I've been trying to work out what makes people feel so strongly about The Slap and this last week, it's adaptation for TV. It's been a while since I have heard so many people talk to much and so negatively about something I feel quite OK about. Lots of people feel like me, some really love both the book and the TV series or just the book or just the TV series. Either way, there's lots of talk and lots of strong feeling.
Plenty of others have summarised the story so I won't bother doing so here - and besides, all that's interesting about it can't be conveyed that way.
I've been thinking about it a lot, and trying to really boil down to some essential primordial ooze. I'm sniffing around the fact that for quite a few people the TV version seems 'better' than the book.
To me a lot of the punch of the book came from the relentlessness of being inside people's heads. The first person narratives, stripped as they are of social censure and niceties, full as they are of the rage and frustrations of the impositions on our personal freedoms give a somewhat misanthropic view of the world.
This seems to lead a lot of people to find the characters hateful and distanced, utterly unlikeable and easily criticised. They invite judgement.
And yet, at the very same time, the book seems to me to be about what it is like to live in that world of being judged. So much of what the characters feel, and the way their behaviours manifest are the dance of judging others with righteousness, whilst rejecting or suffering the judgements of others.
In the TV show, with the inner voices largely lost, what we see are the less nuanced, more guarded actions of people who seem to oscillate between their selfish impulses and their resentful restraint. The strain of tolerating each other, the world, shows clearly.
I think, I suspect, that much of what people don't like about this whole view, is the assertion that it is such a strain. Are people really that self absorbed? Really that angry? Really that shallow? Is it really so hard for people - people from different times, generations, cultural backgrounds and political persuasions - to just get along? to be accepting and respectful of each other?
There's this scene early in the first episode where the boy - the slapee - is first shown in all his undisciplined annoyingness. He's sitting on the floor banging a wooden spoon on the bin and wall, making a racket his parents appear to be oblivious to but which clearly annoy the hell out of the man of the house. He leans over and takes the spoon from the boy, exchanges an eye roll with his wife but says nothing to the parents and leaves the room. The father of the boy then picks up a spoon and starts tapping it annoyingly on a plate. After just a few taps he quietens the noise, slows and then puts the spoon down.
The super annoying kid - the kid with no discipline and no accountability, the kid with no impulse control, the kid with no requirements to accommodate the needs of others is in simple terms a total pain in everyone's arse. The difference between the kid and his father (and most of the other characters) is not what they want to do, it's the degree to which they manage to control their desires to do it.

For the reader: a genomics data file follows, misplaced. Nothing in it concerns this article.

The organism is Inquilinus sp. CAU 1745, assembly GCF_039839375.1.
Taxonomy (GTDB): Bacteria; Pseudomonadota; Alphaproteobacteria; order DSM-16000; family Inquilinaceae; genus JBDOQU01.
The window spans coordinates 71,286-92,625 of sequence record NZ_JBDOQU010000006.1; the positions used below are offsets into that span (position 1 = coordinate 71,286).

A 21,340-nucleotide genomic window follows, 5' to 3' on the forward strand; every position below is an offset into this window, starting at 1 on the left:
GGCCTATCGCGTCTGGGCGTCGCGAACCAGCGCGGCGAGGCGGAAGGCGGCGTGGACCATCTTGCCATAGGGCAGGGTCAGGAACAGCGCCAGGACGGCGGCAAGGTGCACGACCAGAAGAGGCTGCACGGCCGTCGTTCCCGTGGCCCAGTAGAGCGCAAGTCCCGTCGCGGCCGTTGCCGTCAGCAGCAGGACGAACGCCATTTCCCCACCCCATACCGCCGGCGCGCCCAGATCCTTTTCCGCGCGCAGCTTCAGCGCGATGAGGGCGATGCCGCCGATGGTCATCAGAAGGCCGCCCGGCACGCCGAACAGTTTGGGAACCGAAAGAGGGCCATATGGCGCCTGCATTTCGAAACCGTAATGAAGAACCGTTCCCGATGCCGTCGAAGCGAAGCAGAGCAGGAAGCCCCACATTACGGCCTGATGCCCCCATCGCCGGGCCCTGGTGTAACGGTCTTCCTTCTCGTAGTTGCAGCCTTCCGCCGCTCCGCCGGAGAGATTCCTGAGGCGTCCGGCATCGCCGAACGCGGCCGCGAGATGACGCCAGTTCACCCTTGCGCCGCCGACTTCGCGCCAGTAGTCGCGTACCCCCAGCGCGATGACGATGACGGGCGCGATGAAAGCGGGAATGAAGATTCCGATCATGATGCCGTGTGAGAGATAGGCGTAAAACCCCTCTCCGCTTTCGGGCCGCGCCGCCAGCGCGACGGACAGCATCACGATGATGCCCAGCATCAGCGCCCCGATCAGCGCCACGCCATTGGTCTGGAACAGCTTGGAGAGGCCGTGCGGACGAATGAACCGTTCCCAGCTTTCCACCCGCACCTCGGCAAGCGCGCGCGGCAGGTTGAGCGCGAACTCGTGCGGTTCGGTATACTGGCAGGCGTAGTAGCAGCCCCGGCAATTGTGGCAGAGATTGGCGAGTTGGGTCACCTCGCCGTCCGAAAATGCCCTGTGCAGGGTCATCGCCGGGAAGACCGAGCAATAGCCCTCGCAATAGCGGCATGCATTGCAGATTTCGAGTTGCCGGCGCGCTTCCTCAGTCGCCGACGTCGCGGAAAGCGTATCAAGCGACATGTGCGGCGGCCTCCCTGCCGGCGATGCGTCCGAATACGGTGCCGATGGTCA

All the characters fail, in one way or another, to control themselves, and they all, in one way or another, resent and react against those people they perceive as the ones responsible for their need to be self controlled. In laws, old friends, parents, spouses, children. Everyone is a drain it seems. And everyone is quick to point out eaxactly what they don't like about everyone else.
There's a level of horror to the idea that the best life can be is a monumental effort to almost contain our messy, annoying, near poisonous inner selves, knowing all along that our efforts will never succeed and those we love most will see our failings and judge us for them.
But is that all The Slap has to offer?
Why do I like it if that's what its telling me?
I think because despite all that these people still go on. They don't kill one another, they don't abandon one another. In the face of the horror they persist in trying to make it work. Cheek by jowl with our selfish impulses and base desires are our drives to reach out and connect, to try and control ourselves in order to be both tolerable and tolerant. Those inner voices in the book are greatly concerned with the dilemma they find themselves in - no matter how misguided their efforts at escape may be.
Perhaps I am cynical and pessimistic. Perhaps others are in denial over our true natures. Perhaps I just run with the wrong crown. There's only a squint and a sideways look between them afterall.
Or perhaps I am simply looking for something good to take from it in order to not be another judge. In the Compass interview with author Christos Tsiolkas (thanks for the link Adelaide!) he makes a point about the characters' sense of entitlement, and about contemporary Australia being full of complainers and judges. Perhaps my impulse to like it merely comes from not wanting to be that person. For this five minutes anyway.